William Seward Burroughs was the grandson of the founder of the Burroughs Adding Machine company, which evolved into the Burroughs Corporation, which made huge, now outdated mainframe computers. The Burroughs corporation eventually merged with Sperry Univac and got absorbed into Unisys.
Burroughs was born on February 5, 1914 in St. Louis
, Missouri. His upper-class midwestern background did not suit his tastes. A bookworm with strong homoerotic urges, a fascination with guns and crime and a natural inclination to break every rule he could find, there seemed to be no way Burroughs could ever fit into normal society. His parents seemed to accept this, and after he graduated from Harvard they continued to support him financially as he experimented with various lifestyles.
In his early thirties he traveled to New York and decided to pursue freedom by joining the city's gangster underworld. He became a heroin addict quite intentionally, in the process meeting the prototypical junkie drifter and future Beat hero Herbert Huncke
. His St. Louis friends David Kammerer and Lucien Carr introduced him to a crowd of crazed young nonconformists studying at Columbia University
, including Allen Ginsberg
, Jack Kerouac
and Burroughs' future common-law wife, Joan Vollmer Adams
. He was older than them, but they were impressed by his obvious intelligence and worldly cynicism. Kerouac described him as 'Tall, 6 foot 1, strange, inscrutable because ordinary looking (scrutable), like a shy bank clerk with a patrician thinlipped cold bluelipped face.'
His Columbia friends, particularly Kerouac and Ginsberg, were interested in Burroughs' underworld experimentation, though they would not follow him very far into it. Kerouac and Ginsberg had writing careers to keep themselves busy; by his mid-thirties William S. Burroughs had still not begun to write.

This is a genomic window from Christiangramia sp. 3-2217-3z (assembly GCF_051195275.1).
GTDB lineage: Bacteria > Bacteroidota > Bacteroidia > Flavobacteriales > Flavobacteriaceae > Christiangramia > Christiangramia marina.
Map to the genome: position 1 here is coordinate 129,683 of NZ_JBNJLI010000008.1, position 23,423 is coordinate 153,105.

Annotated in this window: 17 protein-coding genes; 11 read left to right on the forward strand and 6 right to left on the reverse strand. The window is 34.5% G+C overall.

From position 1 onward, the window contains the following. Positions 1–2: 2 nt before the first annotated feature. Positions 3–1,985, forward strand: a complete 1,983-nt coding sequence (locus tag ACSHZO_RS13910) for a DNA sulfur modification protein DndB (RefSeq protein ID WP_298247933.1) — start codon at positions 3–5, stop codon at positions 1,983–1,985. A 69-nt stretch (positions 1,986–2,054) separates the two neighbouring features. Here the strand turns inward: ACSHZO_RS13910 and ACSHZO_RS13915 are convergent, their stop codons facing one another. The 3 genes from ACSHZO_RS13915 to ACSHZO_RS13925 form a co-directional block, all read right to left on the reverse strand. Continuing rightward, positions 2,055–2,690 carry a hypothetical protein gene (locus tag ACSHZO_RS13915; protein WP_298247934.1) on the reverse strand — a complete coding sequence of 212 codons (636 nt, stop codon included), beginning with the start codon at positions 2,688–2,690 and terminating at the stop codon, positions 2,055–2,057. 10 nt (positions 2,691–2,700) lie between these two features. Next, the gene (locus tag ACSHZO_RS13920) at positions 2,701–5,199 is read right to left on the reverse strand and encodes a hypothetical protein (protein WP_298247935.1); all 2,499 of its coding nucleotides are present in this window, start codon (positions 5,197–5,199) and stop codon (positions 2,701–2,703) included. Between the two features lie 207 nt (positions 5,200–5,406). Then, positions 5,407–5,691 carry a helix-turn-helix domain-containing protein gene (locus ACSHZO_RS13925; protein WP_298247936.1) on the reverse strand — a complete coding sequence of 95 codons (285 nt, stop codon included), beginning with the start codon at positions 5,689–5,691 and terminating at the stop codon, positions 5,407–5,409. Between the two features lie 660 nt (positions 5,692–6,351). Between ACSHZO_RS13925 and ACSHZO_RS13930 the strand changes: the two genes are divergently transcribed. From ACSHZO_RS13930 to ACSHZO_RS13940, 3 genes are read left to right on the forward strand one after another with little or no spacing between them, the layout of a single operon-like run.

But everybody who hung around with Ginsberg and Kerouac ended up writing something. At first indifferent to serious literary ideals, Burroughs wrote 'Junky
,' a heroin-tinged autobiography, and allowed Ginsberg to arrange for its publication as a pulp paperback by Ace Books, run by the uncle of Ginsberg's friend Carl Solomon
. Burroughs followed this by a similar study of his homosexuality, 'Queer,' but this was too much even for the pulps, and would not be published for decades.
By this time Burroughs had already relocated to East Texas to try to live as a farmer, growing oranges, cotton and marijuana. Herbert Huncke and Joan Vollmer Adams joined him, and they all lived together in a state of drug-addled squalor while running the farm and raising two children, one from Joan's first marriage and one the child of Joan and Bill. Kerouac visited with Neal Cassady
and others, and later described the wild scene in On The Road
. Pursued by the law for his drug activities, Burroughs took Joan and the children to Mexico
, and it was there that he committed the thoughtless act that would change his life. Trying to show off his marksmanship to a couple of friends, he announced that he was going to do his William Tell act. Joan put a glass on her head, and he killed her with a single shot.